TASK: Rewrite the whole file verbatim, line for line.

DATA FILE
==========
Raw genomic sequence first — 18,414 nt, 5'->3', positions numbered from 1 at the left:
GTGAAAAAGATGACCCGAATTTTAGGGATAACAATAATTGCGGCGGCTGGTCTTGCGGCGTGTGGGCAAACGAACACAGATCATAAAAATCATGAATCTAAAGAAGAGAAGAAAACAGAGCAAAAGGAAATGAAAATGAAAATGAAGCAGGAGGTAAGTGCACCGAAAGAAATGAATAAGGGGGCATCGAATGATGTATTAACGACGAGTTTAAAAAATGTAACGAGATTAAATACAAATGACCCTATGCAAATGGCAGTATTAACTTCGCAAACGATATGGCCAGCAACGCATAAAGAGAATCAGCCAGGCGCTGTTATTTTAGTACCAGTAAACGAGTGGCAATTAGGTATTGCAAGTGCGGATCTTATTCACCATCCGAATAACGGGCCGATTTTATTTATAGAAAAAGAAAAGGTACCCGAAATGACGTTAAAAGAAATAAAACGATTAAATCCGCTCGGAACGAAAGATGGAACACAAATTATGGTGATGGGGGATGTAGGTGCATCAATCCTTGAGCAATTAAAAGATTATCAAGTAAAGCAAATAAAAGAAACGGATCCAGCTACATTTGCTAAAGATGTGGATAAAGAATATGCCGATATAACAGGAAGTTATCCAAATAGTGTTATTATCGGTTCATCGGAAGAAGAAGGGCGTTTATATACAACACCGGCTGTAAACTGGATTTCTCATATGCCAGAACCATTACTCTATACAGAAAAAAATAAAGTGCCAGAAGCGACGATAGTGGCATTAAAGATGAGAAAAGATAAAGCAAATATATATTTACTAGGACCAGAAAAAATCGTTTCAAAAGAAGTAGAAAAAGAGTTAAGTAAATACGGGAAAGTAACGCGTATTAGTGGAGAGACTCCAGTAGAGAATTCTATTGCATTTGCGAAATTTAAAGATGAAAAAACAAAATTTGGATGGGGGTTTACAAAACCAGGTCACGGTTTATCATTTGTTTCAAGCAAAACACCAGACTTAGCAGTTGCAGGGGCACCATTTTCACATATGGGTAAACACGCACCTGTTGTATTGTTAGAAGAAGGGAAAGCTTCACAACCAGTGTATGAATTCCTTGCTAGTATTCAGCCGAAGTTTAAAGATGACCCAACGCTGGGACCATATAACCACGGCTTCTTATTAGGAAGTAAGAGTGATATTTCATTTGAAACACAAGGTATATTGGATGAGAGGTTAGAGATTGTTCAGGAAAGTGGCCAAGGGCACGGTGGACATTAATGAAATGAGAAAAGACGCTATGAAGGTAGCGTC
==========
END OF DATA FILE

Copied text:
Raw genomic sequence first — 18,414 nt, 5'->3', positions numbered from 1 at the left:
GTGAAAAAGATGACCCGAATTTTAGGGATAACAATAATTGCGGCGGCTGGTCTTGCGGCGTGTGGGCAAACGAACACAGATCATAAAAATCATGAATCTAAAGAAGAGAAGAAAACAGAGCAAAAGGAAATGAAAATGAAAATGAAGCAGGAGGTAAGTGCACCGAAAGAAATGAATAAGGGGGCATCGAATGATGTATTAACGACGAGTTTAAAAAATGTAACGAGATTAAATACAAATGACCCTATGCAAATGGCAGTATTAACTTCGCAAACGATATGGCCAGCAACGCATAAAGAGAATCAGCCAGGCGCTGTTATTTTAGTACCAGTAAACGAGTGGCAATTAGGTATTGCAAGTGCGGATCTTATTCACCATCCGAATAACGGGCCGATTTTATTTATAGAAAAAGAAAAGGTACCCGAAATGACGTTAAAAGAAATAAAACGATTAAATCCGCTCGGAACGAAAGATGGAACACAAATTATGGTGATGGGGGATGTAGGTGCATCAATCCTTGAGCAATTAAAAGATTATCAAGTAAAGCAAATAAAAGAAACGGATCCAGCTACATTTGCTAAAGATGTGGATAAAGAATATGCCGATATAACAGGAAGTTATCCAAATAGTGTTATTATCGGTTCATCGGAAGAAGAAGGGCGTTTATATACAACACCGGCTGTAAACTGGATTTCTCATATGCCAGAACCATTACTCTATACAGAAAAAAATAAAGTGCCAGAAGCGACGATAGTGGCATTAAAGATGAGAAAAGATAAAGCAAATATATATTTACTAGGACCAGAAAAAATCGTTTCAAAAGAAGTAGAAAAAGAGTTAAGTAAATACGGGAAAGTAACGCGTATTAGTGGAGAGACTCCAGTAGAGAATTCTATTGCATTTGCGAAATTTAAAGATGAAAAAACAAAATTTGGATGGGGGTTTACAAAACCAGGTCACGGTTTATCATTTGTTTCAAGCAAAACACCAGACTTAGCAGTTGCAGGGGCACCATTTTCACATATGGGTAAACACGCACCTGTTGTATTGTTAGAAGAAGGGAAAGCTTCACAACCAGTGTATGAATTCCTTGCTAGTATTCAGCCGAAGTTTAAAGATGACCCAACGCTGGGACCATATAACCACGGCTTCTTATTAGGAAGTAAGAGTGATATTTCATTTGAAACACAAGGTATATTGGATGAGAGGTTAGAGATTGTTCAGGAAAGTGGCCAAGGGCACGGTGGACATTAATGAAATGAGAAAAGACGCTATGAAGGTAGCGTC